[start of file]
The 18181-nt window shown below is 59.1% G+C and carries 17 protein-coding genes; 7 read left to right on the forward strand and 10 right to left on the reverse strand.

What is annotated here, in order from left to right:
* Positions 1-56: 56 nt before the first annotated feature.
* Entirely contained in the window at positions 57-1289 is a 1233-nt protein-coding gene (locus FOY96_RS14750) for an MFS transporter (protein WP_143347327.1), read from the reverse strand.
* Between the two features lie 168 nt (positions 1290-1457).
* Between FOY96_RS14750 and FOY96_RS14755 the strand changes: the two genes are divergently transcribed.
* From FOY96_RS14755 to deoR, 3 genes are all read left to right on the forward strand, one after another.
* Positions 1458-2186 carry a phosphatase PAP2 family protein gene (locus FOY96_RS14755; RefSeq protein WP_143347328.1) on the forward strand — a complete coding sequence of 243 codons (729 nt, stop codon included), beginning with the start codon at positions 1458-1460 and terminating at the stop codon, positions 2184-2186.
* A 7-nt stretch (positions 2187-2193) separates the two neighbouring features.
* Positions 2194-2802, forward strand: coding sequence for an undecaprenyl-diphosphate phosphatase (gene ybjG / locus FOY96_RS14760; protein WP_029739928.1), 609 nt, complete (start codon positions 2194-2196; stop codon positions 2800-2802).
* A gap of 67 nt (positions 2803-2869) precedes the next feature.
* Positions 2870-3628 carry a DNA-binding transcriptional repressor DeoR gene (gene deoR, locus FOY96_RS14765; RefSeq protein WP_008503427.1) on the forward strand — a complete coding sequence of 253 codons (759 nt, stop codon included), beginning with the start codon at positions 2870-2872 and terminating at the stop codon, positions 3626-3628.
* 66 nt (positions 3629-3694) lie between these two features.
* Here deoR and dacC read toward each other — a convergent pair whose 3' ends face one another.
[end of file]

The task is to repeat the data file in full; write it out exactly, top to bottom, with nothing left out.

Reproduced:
The 18181-nt window shown below is 59.1% G+C and carries 17 protein-coding genes; 7 read left to right on the forward strand and 10 right to left on the reverse strand.

What is annotated here, in order from left to right:
* Positions 1-56: 56 nt before the first annotated feature.
* Entirely contained in the window at positions 57-1289 is a 1233-nt protein-coding gene (locus FOY96_RS14750) for an MFS transporter (protein WP_143347327.1), read from the reverse strand.
* Between the two features lie 168 nt (positions 1290-1457).
* Between FOY96_RS14750 and FOY96_RS14755 the strand changes: the two genes are divergently transcribed.
* From FOY96_RS14755 to deoR, 3 genes are all read left to right on the forward strand, one after another.
* Positions 1458-2186 carry a phosphatase PAP2 family protein gene (locus FOY96_RS14755; RefSeq protein WP_143347328.1) on the forward strand — a complete coding sequence of 243 codons (729 nt, stop codon included), beginning with the start codon at positions 1458-1460 and terminating at the stop codon, positions 2184-2186.
* A 7-nt stretch (positions 2187-2193) separates the two neighbouring features.
* Positions 2194-2802, forward strand: coding sequence for an undecaprenyl-diphosphate phosphatase (gene ybjG / locus FOY96_RS14760; protein WP_029739928.1), 609 nt, complete (start codon positions 2194-2196; stop codon positions 2800-2802).
* A gap of 67 nt (positions 2803-2869) precedes the next feature.
* Positions 2870-3628 carry a DNA-binding transcriptional repressor DeoR gene (gene deoR, locus FOY96_RS14765; RefSeq protein WP_008503427.1) on the forward strand — a complete coding sequence of 253 codons (759 nt, stop codon included), beginning with the start codon at positions 2870-2872 and terminating at the stop codon, positions 3626-3628.
* 66 nt (positions 3629-3694) lie between these two features.
* Here deoR and dacC read toward each other — a convergent pair whose 3' ends face one another.